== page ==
Fast forward to 2008 and a lot of changes were about to drop. Our company, Convergent Thinking, LLC changed its name to Convergent Science, Inc. We also changed the name of our software from MOSES to CONVERGE (fun fact: believe it or not, we discovered there was another CFD code called MOSES!). We were entering the automotive CFD market at one of the worst times in history for that industry. But we quickly learned that the financial crisis was motivating companies to make changes. Companies needed to tighten their belts and find the most efficient and accurate simulation tools possible—enter CONVERGE.

Sales of CONVERGE unofficially started where else but at the SAE World Congress in 2008. Daniel Lee, who was one of the original founders of our company, had left to pursue a career at Fluent (and later ANSYS) after graduating from UW-Madison in 1998. Ten years later, he had honed his CFD sales chops and was ready to come back to Convergent Science. Good timing, as Eric, Keith, and I had no experience selling software. So the four of us met at SAE, ready to take on the big players in the engine industry. No booth, no brochures, just Dan’s little sales notebook and phrases like “imagine a car without gas” (trying to make an analogy with “imagine a CFD code where the user doesn’t have to make a mesh”). These days gasless cars are a little easier to imagine, but our analogy sounded good at the time!

Our website circa 2009

Selling any software is difficult, but selling CFD software can be next to impossible when you’re dealing with companies that have an established workflow and years of experience with a legacy code. We heard a lot of “no” before hearing “yes.” We were told many times early on that we were, hands down, the best CFD code, but there was concern that our company was too small. Eventually, though, we convinced automotive engineers, and later engineers from a host of other industries, that we were (and still are!) a company dedicated to continued innovation and superlative customer service.

We’re also experts in our application fields. There really is something to all of the firsts that we’ve introduced to the community (autonomous meshing, direct detailed chemistry for combustion, grid-convergent Lagrangian spray modeling, cyclic variability with URANS, etc.), many of which were originally quite controversial. I like to tell students that if they’re not working on something at least somewhat disruptive in their research, it’s probably not that novel. Boy were we controversial with CONVERGE—many of the entrenched CFD best practices were based on software and hardware limitations rather than fundamental scientific concepts, and we challenged these practices with new ideas based on first principles. These innovations have no doubt succeeded in helping move the needle from postdiction to prediction over the last ten years, and these innovations have helped propel CONVERGE’s continued growth.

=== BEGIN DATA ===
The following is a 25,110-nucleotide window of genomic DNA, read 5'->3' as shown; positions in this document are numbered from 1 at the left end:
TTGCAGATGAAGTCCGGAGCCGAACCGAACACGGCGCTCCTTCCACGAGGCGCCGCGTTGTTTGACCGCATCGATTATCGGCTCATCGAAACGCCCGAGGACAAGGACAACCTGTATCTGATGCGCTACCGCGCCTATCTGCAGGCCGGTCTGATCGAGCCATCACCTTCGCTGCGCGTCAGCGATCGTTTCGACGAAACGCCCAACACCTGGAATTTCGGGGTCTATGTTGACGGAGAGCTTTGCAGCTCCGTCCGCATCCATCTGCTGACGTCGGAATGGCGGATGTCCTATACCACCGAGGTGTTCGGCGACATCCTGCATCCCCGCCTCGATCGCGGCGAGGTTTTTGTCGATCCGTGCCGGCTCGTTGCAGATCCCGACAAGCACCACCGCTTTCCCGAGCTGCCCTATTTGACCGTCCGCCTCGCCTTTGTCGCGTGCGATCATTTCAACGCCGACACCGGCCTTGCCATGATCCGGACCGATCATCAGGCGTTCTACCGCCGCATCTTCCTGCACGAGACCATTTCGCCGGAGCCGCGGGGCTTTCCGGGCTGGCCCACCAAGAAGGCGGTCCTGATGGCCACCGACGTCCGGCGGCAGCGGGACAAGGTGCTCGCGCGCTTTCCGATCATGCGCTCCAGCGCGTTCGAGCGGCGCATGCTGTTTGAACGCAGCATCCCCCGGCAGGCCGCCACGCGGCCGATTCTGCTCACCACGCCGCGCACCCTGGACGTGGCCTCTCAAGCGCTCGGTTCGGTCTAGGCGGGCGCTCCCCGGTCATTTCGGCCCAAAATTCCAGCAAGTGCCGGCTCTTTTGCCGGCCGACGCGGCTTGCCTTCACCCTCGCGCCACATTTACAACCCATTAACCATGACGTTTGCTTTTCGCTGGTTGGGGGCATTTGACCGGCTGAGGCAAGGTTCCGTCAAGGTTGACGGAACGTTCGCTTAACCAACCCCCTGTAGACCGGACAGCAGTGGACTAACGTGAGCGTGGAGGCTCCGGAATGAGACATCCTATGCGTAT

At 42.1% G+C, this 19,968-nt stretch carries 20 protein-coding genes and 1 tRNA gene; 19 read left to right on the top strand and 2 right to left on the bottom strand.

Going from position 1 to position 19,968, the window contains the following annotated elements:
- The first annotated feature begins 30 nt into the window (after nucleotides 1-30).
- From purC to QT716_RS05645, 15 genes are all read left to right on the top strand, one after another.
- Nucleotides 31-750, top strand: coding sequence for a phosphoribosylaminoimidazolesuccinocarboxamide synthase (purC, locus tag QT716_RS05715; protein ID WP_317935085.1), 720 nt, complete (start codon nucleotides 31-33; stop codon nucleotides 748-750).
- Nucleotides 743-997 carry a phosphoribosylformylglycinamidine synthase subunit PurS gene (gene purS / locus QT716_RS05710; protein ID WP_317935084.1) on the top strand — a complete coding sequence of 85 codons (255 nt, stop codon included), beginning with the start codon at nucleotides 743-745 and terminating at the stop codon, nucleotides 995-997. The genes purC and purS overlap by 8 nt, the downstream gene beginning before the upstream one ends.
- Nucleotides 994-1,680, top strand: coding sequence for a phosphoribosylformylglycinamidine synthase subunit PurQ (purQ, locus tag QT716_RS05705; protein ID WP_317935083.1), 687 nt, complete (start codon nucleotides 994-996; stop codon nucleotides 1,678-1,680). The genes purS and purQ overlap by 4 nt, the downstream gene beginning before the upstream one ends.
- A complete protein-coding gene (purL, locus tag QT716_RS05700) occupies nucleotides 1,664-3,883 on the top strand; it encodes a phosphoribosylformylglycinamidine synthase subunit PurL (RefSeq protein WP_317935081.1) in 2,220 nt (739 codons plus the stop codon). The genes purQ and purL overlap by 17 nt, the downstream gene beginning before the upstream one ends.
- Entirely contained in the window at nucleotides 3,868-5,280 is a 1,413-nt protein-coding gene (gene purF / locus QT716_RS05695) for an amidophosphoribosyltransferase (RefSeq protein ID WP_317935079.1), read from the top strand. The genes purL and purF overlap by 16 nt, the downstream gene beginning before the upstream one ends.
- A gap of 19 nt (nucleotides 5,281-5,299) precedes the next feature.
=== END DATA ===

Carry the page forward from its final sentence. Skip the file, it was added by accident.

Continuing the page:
In 2018, ten years after we started selling CONVERGE, we have around 100 team members in our offices across the globe. Approximately 95% of engine makers in the US use CONVERGE, and around 85% of engine makers worldwide use CONVERGE. We’re taking our predictive CFD approach to new markets, and we’re once again changing the game with CONVERGE 3.0, which will be released later this year. CONVERGE has taken on a life of its own, with a large user community that includes engineers in industry, national labs, and universities. We have annual user conferences in both the US and in Europe (don’t miss our US event in Madison in September, celebrating CONVERGE’s ten-year anniversary!). Indeed, the quotation from Robert Fritz that I added to CONVERGE’s main.c subroutine many years ago has, in fact, come true: “At first, I am giving energy to the creation, but later the creation seems to be giving energy to me.” Happy tenth birthday, CONVERGE, may you continue to empower CFD users to never make a mesh again for years to come.